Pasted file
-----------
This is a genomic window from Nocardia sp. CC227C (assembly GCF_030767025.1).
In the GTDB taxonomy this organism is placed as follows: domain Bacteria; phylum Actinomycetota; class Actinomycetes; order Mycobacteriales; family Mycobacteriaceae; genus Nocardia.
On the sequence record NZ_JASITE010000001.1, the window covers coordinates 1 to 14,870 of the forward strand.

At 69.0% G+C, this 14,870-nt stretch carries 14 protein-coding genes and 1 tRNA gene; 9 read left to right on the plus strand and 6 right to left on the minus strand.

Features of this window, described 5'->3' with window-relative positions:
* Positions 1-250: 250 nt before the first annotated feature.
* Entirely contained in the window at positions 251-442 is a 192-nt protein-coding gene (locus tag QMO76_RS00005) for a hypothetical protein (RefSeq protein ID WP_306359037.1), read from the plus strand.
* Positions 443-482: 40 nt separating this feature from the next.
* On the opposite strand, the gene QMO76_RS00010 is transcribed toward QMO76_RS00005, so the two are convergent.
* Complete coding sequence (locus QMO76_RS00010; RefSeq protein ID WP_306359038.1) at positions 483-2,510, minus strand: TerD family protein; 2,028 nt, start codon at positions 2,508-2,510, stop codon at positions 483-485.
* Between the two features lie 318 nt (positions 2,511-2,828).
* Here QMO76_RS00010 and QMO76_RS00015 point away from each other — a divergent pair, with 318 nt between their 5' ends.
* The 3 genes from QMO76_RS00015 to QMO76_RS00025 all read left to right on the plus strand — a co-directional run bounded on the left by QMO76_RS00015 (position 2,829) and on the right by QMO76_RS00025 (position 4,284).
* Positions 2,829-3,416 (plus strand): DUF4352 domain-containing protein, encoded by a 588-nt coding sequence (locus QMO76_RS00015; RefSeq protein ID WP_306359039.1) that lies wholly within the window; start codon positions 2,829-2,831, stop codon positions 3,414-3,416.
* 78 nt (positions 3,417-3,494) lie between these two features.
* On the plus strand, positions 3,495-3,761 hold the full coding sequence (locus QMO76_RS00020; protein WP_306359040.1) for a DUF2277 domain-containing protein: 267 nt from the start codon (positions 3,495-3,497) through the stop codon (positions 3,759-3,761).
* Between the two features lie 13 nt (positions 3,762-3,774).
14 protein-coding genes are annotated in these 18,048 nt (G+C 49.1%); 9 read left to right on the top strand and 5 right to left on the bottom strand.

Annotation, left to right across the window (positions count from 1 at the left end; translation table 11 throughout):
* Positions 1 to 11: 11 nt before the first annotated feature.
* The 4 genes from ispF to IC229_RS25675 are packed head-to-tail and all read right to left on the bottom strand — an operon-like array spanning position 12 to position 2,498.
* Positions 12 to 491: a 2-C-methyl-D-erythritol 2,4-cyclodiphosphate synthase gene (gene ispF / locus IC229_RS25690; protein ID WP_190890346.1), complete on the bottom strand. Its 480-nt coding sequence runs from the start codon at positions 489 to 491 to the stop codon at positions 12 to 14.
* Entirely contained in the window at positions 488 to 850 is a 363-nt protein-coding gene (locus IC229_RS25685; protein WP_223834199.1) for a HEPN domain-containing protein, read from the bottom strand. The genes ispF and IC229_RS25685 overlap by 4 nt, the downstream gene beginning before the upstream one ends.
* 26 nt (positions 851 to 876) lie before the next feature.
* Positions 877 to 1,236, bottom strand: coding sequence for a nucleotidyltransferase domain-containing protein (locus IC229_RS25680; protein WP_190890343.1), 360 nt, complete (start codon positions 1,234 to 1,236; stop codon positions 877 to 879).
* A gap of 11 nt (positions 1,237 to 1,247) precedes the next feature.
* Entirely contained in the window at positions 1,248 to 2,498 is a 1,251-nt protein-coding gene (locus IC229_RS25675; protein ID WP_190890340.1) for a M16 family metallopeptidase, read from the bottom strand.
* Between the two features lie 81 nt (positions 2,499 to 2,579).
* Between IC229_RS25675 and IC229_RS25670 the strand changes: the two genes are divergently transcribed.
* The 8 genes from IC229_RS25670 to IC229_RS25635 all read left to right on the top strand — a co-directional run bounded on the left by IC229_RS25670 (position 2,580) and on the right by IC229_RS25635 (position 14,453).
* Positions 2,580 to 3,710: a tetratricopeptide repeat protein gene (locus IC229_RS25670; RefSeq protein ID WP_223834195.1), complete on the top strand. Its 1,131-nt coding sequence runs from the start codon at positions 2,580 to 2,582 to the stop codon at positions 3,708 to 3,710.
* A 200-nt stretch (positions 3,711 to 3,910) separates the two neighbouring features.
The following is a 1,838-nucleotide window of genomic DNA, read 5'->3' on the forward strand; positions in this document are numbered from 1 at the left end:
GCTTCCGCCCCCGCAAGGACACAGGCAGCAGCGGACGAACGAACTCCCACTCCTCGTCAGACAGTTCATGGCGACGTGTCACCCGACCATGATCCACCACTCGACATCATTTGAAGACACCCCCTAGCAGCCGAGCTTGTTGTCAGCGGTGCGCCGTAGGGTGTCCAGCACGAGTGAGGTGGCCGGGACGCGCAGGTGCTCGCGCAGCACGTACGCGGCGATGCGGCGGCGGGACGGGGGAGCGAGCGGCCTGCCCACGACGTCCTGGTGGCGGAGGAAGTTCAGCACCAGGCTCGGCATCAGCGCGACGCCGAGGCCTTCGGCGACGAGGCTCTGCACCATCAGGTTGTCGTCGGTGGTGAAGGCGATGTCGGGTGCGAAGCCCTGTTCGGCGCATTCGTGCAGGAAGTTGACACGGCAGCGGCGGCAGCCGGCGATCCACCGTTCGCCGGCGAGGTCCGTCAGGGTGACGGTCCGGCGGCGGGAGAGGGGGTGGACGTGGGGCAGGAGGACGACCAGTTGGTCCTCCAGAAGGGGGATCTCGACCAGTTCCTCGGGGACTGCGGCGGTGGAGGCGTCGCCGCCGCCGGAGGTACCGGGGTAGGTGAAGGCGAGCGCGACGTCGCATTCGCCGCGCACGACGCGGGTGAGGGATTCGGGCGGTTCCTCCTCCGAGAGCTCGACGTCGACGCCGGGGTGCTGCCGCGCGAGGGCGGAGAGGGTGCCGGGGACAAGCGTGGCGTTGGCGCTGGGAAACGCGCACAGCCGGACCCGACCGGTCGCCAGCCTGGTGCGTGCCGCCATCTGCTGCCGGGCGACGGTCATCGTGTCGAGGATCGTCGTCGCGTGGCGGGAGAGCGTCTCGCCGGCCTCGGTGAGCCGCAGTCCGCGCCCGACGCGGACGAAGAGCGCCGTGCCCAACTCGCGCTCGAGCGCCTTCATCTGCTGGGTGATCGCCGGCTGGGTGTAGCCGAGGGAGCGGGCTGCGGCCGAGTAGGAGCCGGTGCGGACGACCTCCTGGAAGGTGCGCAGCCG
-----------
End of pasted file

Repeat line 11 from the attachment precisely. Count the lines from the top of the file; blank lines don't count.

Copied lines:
* Between the two features lie 318 nt (positions 2,511-2,828).